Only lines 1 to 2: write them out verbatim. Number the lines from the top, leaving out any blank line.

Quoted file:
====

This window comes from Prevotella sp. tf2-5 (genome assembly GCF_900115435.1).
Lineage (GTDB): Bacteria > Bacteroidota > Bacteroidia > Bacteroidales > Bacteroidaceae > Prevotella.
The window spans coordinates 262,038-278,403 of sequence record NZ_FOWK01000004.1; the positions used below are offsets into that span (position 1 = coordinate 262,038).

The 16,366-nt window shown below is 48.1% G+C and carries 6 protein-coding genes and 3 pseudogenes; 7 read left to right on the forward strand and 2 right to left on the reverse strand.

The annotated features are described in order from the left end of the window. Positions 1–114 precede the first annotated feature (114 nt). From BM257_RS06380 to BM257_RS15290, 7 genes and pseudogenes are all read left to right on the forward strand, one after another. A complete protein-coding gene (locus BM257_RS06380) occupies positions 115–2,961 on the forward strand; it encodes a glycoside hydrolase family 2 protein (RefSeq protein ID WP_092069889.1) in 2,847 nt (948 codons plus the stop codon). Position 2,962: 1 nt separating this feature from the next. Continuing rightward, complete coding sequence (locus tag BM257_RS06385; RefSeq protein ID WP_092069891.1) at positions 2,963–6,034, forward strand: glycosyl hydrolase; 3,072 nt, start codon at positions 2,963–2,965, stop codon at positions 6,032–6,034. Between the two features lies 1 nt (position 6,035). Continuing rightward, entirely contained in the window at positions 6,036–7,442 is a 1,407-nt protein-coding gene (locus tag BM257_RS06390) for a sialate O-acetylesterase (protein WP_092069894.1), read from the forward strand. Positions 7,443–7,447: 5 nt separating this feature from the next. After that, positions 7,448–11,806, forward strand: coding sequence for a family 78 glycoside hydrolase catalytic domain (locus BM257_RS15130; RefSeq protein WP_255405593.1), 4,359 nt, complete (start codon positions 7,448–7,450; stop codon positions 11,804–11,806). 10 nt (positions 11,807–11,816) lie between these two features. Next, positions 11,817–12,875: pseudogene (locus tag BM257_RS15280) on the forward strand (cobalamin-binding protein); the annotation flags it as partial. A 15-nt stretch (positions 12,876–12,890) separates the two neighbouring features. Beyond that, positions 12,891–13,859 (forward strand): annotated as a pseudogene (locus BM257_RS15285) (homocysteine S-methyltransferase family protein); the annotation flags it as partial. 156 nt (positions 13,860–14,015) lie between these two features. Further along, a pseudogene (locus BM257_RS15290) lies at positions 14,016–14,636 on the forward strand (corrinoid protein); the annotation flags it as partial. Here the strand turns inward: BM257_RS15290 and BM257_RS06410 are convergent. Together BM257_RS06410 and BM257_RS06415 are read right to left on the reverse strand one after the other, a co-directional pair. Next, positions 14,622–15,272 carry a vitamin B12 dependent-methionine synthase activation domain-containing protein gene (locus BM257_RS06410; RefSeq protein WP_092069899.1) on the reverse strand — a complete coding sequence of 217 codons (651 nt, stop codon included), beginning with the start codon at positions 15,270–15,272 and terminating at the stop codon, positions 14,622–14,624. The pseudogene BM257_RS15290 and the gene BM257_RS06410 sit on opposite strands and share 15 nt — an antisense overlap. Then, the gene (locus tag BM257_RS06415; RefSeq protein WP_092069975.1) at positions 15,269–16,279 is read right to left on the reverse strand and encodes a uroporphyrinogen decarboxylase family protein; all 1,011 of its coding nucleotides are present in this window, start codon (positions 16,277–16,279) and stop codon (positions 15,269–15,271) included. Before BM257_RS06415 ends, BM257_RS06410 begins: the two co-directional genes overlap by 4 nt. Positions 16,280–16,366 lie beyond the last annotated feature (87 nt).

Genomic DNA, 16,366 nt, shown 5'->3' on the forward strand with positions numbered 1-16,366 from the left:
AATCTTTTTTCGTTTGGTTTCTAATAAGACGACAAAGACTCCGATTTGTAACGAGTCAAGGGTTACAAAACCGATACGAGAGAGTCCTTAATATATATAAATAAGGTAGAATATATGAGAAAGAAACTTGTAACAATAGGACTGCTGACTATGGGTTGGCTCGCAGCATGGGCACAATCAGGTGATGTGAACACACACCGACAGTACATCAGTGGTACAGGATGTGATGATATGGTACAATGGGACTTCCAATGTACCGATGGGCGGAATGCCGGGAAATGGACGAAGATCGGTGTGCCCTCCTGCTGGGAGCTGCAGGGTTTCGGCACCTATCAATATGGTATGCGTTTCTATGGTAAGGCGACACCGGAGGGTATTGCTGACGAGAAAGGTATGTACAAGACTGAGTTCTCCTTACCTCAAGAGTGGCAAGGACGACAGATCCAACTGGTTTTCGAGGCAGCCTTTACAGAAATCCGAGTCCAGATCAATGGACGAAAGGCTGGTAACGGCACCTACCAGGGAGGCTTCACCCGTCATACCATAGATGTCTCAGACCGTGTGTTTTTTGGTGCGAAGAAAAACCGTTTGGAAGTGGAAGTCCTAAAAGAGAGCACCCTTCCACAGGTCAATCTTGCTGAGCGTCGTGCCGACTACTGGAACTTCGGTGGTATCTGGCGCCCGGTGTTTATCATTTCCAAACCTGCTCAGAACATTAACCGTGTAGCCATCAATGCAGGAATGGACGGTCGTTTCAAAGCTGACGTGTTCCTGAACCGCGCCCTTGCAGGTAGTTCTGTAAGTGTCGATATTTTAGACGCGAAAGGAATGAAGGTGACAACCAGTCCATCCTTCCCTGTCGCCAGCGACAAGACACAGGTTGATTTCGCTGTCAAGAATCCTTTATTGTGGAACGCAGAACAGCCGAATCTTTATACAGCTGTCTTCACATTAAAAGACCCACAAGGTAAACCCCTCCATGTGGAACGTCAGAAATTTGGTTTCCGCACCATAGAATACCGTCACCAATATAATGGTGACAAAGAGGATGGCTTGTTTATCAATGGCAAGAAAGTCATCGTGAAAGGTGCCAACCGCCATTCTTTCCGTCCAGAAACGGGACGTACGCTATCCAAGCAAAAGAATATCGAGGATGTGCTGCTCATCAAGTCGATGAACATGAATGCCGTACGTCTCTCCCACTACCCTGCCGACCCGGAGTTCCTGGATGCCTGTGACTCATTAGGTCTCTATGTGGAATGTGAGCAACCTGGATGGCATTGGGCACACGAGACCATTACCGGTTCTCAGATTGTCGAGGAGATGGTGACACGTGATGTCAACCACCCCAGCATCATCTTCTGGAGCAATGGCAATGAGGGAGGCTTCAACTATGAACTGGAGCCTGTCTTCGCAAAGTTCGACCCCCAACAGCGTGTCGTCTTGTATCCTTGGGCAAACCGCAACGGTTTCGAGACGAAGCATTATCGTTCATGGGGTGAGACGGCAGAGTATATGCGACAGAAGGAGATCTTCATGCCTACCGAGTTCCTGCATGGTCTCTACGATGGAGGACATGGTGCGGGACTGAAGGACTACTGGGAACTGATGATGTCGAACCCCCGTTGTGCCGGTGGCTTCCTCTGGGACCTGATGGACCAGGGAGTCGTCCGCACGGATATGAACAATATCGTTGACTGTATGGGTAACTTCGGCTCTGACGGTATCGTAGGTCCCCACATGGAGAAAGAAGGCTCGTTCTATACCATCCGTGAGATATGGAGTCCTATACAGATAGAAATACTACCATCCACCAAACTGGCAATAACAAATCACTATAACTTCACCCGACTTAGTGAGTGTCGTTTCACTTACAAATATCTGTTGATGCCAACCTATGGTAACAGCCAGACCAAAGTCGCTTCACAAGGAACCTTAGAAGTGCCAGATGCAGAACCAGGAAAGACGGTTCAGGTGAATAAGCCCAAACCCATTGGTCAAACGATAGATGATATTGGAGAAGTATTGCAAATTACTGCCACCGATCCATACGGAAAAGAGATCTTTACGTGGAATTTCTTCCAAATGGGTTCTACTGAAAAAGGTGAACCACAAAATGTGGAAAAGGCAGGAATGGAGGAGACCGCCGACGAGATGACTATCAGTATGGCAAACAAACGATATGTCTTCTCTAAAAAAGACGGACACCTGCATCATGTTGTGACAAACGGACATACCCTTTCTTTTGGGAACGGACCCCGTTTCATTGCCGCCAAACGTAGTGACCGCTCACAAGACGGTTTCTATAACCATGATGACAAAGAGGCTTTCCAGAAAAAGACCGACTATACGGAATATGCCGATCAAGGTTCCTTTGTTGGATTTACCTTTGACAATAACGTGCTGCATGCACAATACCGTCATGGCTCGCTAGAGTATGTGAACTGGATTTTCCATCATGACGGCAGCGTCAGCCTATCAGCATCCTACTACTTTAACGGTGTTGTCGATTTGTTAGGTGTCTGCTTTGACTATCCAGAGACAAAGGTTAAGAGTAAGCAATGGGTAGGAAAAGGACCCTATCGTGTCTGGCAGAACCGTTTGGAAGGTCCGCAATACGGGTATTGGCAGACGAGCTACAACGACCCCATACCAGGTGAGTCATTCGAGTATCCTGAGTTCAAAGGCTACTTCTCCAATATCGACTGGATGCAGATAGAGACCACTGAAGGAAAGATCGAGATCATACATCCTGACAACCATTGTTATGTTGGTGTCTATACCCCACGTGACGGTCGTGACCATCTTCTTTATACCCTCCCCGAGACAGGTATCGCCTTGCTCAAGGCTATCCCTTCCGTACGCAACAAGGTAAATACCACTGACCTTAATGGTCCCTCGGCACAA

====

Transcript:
This window comes from Prevotella sp. tf2-5 (genome assembly GCF_900115435.1).
Lineage (GTDB): Bacteria > Bacteroidota > Bacteroidia > Bacteroidales > Bacteroidaceae > Prevotella.